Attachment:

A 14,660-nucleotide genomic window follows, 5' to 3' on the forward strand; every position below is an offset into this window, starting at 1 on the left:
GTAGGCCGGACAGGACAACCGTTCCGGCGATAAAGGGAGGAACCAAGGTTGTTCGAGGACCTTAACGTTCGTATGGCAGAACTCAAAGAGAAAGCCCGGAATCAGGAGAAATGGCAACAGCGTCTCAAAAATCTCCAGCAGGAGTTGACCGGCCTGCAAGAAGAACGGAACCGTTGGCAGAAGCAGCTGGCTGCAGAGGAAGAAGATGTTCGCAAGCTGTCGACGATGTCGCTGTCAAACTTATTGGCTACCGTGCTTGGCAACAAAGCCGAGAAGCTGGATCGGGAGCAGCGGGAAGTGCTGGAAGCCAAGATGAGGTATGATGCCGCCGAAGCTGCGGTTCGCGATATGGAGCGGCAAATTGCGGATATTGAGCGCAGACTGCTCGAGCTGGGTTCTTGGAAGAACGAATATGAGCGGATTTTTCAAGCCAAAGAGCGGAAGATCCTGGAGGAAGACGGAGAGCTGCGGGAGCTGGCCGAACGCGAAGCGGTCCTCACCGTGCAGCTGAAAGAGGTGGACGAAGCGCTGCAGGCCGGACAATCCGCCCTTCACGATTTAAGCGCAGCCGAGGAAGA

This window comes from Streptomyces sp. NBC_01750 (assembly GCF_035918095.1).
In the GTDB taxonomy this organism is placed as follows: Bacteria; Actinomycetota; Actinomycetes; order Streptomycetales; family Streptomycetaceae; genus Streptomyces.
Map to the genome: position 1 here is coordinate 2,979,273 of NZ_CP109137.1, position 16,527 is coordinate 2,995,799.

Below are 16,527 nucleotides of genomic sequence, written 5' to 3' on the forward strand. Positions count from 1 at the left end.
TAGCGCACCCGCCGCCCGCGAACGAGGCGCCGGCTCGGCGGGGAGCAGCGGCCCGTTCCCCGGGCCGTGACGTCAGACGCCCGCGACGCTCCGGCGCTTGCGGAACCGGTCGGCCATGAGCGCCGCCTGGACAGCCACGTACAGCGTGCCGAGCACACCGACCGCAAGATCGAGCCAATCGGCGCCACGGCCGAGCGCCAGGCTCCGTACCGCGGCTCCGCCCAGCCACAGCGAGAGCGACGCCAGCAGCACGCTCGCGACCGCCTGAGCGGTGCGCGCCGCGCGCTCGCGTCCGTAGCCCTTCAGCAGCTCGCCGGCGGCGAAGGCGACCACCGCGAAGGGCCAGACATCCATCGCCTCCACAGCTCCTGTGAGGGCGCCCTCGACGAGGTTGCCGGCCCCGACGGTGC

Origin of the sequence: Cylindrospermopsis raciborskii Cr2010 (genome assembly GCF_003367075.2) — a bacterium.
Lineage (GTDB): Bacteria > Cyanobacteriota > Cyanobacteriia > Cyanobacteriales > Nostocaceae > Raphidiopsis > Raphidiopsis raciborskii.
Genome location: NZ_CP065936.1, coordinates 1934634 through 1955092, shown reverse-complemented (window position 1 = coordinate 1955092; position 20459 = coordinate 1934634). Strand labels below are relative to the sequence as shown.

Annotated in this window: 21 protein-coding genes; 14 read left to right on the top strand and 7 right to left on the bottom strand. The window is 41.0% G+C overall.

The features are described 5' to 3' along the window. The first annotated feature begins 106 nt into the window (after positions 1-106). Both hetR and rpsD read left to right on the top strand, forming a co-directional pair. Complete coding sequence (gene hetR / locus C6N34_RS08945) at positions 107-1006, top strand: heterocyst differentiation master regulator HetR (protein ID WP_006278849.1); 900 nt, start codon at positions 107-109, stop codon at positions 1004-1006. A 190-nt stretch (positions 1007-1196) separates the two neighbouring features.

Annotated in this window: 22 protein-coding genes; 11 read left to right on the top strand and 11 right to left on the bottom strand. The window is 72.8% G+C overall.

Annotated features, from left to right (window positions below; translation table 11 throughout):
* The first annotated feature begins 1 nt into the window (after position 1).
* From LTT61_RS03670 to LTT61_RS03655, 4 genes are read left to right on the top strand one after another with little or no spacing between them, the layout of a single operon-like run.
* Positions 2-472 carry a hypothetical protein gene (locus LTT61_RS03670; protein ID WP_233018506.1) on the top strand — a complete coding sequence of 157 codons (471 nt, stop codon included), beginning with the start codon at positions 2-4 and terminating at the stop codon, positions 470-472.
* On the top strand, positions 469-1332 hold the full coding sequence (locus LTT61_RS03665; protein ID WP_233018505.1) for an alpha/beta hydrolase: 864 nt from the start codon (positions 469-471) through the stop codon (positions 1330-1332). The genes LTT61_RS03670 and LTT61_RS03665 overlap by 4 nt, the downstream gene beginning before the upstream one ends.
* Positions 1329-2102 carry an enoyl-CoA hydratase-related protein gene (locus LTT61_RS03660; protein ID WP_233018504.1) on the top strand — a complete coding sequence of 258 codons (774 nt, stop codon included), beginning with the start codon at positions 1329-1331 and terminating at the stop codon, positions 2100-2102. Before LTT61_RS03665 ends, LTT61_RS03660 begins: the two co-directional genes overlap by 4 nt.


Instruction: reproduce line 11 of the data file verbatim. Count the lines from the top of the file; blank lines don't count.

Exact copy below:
Annotated in this window: 21 protein-coding genes; 14 read left to right on the top strand and 7 right to left on the bottom strand. The window is 41.0% G+C overall.